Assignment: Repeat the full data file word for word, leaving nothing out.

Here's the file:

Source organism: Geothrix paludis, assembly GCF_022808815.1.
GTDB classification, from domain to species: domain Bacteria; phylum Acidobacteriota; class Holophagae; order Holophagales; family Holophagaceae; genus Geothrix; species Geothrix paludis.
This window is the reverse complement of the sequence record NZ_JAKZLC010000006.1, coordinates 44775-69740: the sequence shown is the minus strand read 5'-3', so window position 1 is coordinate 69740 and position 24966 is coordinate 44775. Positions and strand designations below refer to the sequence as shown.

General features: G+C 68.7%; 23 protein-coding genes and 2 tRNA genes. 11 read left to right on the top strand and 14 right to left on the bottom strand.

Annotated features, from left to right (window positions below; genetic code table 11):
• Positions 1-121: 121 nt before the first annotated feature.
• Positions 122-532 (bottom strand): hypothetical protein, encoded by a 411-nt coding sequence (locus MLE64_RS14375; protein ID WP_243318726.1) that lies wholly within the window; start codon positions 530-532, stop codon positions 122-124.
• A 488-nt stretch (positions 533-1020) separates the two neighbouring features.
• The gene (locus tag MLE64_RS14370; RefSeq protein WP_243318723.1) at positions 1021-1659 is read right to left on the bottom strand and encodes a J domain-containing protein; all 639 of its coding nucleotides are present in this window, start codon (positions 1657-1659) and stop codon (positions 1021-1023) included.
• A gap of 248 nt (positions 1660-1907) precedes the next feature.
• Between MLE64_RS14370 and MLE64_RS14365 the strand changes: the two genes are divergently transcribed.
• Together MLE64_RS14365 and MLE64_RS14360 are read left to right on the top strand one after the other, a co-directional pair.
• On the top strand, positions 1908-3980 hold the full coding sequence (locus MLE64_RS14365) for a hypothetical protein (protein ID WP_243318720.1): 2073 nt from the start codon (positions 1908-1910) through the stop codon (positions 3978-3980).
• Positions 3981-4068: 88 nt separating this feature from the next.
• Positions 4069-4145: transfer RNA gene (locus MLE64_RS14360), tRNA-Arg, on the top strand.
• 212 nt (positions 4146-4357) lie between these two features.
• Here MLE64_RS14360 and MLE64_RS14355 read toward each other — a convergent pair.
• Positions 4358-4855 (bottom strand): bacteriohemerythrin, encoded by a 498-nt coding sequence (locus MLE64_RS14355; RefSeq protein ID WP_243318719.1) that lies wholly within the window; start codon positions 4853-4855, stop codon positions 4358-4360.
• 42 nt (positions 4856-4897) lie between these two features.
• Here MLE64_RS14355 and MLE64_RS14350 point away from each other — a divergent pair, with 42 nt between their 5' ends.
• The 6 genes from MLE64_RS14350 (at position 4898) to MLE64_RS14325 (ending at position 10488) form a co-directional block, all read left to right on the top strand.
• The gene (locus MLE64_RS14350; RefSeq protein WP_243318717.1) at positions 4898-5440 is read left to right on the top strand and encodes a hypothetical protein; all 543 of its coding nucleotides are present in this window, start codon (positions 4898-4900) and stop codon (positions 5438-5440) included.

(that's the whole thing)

Source organism: Geothrix paludis, assembly GCF_022808815.1.
GTDB classification, from domain to species: domain Bacteria; phylum Acidobacteriota; class Holophagae; order Holophagales; family Holophagaceae; genus Geothrix; species Geothrix paludis.
This window is the reverse complement of the sequence record NZ_JAKZLC010000006.1, coordinates 44775-69740: the sequence shown is the minus strand read 5'-3', so window position 1 is coordinate 69740 and position 24966 is coordinate 44775. Positions and strand designations below refer to the sequence as shown.

General features: G+C 68.7%; 23 protein-coding genes and 2 tRNA genes. 11 read left to right on the top strand and 14 right to left on the bottom strand.

Annotated features, from left to right (window positions below; genetic code table 11):
• Positions 1-121: 121 nt before the first annotated feature.
• Positions 122-532 (bottom strand): hypothetical protein, encoded by a 411-nt coding sequence (locus MLE64_RS14375; protein ID WP_243318726.1) that lies wholly within the window; start codon positions 530-532, stop codon positions 122-124.
• A 488-nt stretch (positions 533-1020) separates the two neighbouring features.
• The gene (locus tag MLE64_RS14370; RefSeq protein WP_243318723.1) at positions 1021-1659 is read right to left on the bottom strand and encodes a J domain-containing protein; all 639 of its coding nucleotides are present in this window, start codon (positions 1657-1659) and stop codon (positions 1021-1023) included.
• A gap of 248 nt (positions 1660-1907) precedes the next feature.
• Between MLE64_RS14370 and MLE64_RS14365 the strand changes: the two genes are divergently transcribed.
• Together MLE64_RS14365 and MLE64_RS14360 are read left to right on the top strand one after the other, a co-directional pair.
• On the top strand, positions 1908-3980 hold the full coding sequence (locus MLE64_RS14365) for a hypothetical protein (protein ID WP_243318720.1): 2073 nt from the start codon (positions 1908-1910) through the stop codon (positions 3978-3980).
• Positions 3981-4068: 88 nt separating this feature from the next.
• Positions 4069-4145: transfer RNA gene (locus MLE64_RS14360), tRNA-Arg, on the top strand.
• 212 nt (positions 4146-4357) lie between these two features.
• Here MLE64_RS14360 and MLE64_RS14355 read toward each other — a convergent pair.
• Positions 4358-4855 (bottom strand): bacteriohemerythrin, encoded by a 498-nt coding sequence (locus MLE64_RS14355; RefSeq protein ID WP_243318719.1) that lies wholly within the window; start codon positions 4853-4855, stop codon positions 4358-4360.
• 42 nt (positions 4856-4897) lie between these two features.
• Here MLE64_RS14355 and MLE64_RS14350 point away from each other — a divergent pair, with 42 nt between their 5' ends.
• The 6 genes from MLE64_RS14350 (at position 4898) to MLE64_RS14325 (ending at position 10488) form a co-directional block, all read left to right on the top strand.
• The gene (locus MLE64_RS14350; RefSeq protein WP_243318717.1) at positions 4898-5440 is read left to right on the top strand and encodes a hypothetical protein; all 543 of its coding nucleotides are present in this window, start codon (positions 4898-4900) and stop codon (positions 5438-5440) included.